Medicine for Phlemergencies: Plan B

CAREGIVING:  A few weeks ago we noticed Kathy’s blood pressure was running very low. So, it seemed logical that we should cut back her blood pressure medicine (Propranolol). We were also adjusting some of her other meds.

Scopolamine patch to control secretions.
Scopolamine patch to control secretions.

Scopolamine redo: Kathy’s coughing and lung secretions seem to be bothering her more. It is very common in late-stage Huntington’s Disease. One of her nurses suggested giving the Scopolamine Patch another try. The “Scop” patch looks like a circular band-aid. It gets placed behind one ear for 72 hours / 3 days; then you put a new patch behind the other ear for three days. Kathy was using them over a year ago. They worked pretty well for a while; until they didn’t. They started irritating her skin and cause a blister. One nurse suggested that we might want to give them another shot since I still had a box of them. I decided to try them again in addition to the medicine I give her now: Glycopyrrolate. I am also changing the spot every two days (instead of three) to try to minimize the skin irritation.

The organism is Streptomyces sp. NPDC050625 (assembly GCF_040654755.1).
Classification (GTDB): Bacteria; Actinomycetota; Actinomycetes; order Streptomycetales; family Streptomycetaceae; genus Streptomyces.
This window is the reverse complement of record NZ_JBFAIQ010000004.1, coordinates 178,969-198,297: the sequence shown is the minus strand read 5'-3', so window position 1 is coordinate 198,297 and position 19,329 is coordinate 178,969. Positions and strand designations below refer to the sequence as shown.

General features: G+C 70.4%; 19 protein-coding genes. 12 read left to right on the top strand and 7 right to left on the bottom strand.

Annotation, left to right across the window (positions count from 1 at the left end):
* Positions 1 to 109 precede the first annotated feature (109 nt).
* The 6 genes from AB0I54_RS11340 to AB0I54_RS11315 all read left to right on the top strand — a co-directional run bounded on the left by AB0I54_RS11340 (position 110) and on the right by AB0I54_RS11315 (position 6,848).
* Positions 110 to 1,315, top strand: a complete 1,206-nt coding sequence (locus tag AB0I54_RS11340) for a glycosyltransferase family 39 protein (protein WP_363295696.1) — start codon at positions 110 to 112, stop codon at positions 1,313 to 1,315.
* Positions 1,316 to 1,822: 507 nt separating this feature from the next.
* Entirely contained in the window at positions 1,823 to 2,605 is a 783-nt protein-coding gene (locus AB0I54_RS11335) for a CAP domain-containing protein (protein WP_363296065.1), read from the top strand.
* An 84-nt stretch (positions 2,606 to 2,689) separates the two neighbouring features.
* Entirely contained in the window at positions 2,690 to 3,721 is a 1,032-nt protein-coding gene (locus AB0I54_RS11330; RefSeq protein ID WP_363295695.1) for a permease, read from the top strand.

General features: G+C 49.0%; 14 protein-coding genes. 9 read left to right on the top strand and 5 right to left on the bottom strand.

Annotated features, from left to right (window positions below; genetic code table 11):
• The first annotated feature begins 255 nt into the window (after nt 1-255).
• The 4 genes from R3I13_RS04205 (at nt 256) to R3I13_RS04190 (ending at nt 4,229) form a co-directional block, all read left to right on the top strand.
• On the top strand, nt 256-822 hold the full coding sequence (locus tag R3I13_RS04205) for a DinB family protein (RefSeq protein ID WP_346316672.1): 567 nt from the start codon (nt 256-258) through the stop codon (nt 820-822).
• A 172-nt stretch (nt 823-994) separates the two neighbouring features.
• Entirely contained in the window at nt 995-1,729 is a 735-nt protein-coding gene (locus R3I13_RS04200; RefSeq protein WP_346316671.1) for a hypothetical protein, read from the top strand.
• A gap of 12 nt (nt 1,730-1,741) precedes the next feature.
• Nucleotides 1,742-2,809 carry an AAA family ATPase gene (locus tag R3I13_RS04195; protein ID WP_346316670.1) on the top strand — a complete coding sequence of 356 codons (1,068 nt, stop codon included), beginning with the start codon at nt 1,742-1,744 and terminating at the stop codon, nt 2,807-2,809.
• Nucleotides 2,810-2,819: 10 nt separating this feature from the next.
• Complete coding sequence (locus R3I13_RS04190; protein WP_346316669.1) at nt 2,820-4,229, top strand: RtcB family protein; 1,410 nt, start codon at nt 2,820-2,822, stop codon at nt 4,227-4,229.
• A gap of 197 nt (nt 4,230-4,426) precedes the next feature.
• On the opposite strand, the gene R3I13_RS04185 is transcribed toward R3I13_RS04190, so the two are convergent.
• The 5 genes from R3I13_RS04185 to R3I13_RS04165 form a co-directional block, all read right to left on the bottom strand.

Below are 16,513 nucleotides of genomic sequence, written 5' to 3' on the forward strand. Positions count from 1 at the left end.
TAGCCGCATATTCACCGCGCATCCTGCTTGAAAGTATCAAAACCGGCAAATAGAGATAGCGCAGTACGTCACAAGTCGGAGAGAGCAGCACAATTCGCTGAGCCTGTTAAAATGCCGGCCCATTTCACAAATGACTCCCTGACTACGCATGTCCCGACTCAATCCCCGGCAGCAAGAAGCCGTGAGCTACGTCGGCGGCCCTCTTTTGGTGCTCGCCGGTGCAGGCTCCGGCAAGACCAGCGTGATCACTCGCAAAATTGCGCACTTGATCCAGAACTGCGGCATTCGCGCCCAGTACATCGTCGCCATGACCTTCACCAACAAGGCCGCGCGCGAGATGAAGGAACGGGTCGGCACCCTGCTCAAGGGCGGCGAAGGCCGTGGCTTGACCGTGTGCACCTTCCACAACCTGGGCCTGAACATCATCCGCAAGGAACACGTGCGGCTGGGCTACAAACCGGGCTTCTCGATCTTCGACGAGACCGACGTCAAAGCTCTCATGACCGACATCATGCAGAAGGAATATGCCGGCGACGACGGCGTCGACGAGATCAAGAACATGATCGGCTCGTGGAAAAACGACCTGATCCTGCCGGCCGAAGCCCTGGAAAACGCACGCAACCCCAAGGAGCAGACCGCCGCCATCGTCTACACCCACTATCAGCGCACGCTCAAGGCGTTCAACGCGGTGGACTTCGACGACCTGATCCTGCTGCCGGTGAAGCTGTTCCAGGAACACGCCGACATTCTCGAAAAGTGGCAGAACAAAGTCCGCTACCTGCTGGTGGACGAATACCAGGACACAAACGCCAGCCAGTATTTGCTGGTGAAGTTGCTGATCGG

Use Orally For the Eye (Do you see what they're sayin')
Use Orally For the Eye (Do you see what they’re sayin’)

Phlemergencies: There are also many nights when Kathy struggles to breathe due to the secretions (phlegm). When Shannon, Kathy’s regular hospice nurse came, I asked her if there was anything that would work quickly in an emergency. She ordered Atropine eye drops; for her mouth. (It’s not like all these medicines aren’t confusing enough). She warned me not to follow the label. It is a fairly common use in palliative and hospice care. You place two or three drops under the tongue or in her mouth somewhere. We also got some Scopolamine gel that I can use if the patches are wearing off. My intent is to rely on the patch; and her Glycopyrrolate and have the other stuff like Atropine as a Plan B.

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